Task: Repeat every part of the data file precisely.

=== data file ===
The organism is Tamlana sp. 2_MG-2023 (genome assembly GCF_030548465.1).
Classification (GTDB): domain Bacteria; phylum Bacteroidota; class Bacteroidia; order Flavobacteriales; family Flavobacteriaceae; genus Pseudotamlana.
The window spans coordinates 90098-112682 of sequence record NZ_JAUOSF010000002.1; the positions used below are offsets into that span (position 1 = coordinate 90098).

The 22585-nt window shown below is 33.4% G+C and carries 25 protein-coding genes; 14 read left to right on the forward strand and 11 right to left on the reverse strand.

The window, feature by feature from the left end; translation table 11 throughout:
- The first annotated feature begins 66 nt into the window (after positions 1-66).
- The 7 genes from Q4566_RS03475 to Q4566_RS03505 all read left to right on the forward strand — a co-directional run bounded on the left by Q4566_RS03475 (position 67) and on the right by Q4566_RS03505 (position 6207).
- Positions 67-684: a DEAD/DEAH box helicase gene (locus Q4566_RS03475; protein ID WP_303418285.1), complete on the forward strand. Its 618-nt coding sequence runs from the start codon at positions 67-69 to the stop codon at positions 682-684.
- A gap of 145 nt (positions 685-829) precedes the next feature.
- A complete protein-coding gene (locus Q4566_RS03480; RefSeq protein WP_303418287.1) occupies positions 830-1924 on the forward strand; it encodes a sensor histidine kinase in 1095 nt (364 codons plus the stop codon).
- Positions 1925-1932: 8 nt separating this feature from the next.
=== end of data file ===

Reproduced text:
The organism is Tamlana sp. 2_MG-2023 (genome assembly GCF_030548465.1).
Classification (GTDB): domain Bacteria; phylum Bacteroidota; class Bacteroidia; order Flavobacteriales; family Flavobacteriaceae; genus Pseudotamlana.
The window spans coordinates 90098-112682 of sequence record NZ_JAUOSF010000002.1; the positions used below are offsets into that span (position 1 = coordinate 90098).

The 22585-nt window shown below is 33.4% G+C and carries 25 protein-coding genes; 14 read left to right on the forward strand and 11 right to left on the reverse strand.

The window, feature by feature from the left end; translation table 11 throughout:
- The first annotated feature begins 66 nt into the window (after positions 1-66).
- The 7 genes from Q4566_RS03475 to Q4566_RS03505 all read left to right on the forward strand — a co-directional run bounded on the left by Q4566_RS03475 (position 67) and on the right by Q4566_RS03505 (position 6207).
- Positions 67-684: a DEAD/DEAH box helicase gene (locus Q4566_RS03475; protein ID WP_303418285.1), complete on the forward strand. Its 618-nt coding sequence runs from the start codon at positions 67-69 to the stop codon at positions 682-684.
- A gap of 145 nt (positions 685-829) precedes the next feature.
- A complete protein-coding gene (locus Q4566_RS03480; RefSeq protein WP_303418287.1) occupies positions 830-1924 on the forward strand; it encodes a sensor histidine kinase in 1095 nt (364 codons plus the stop codon).
- Positions 1925-1932: 8 nt separating this feature from the next.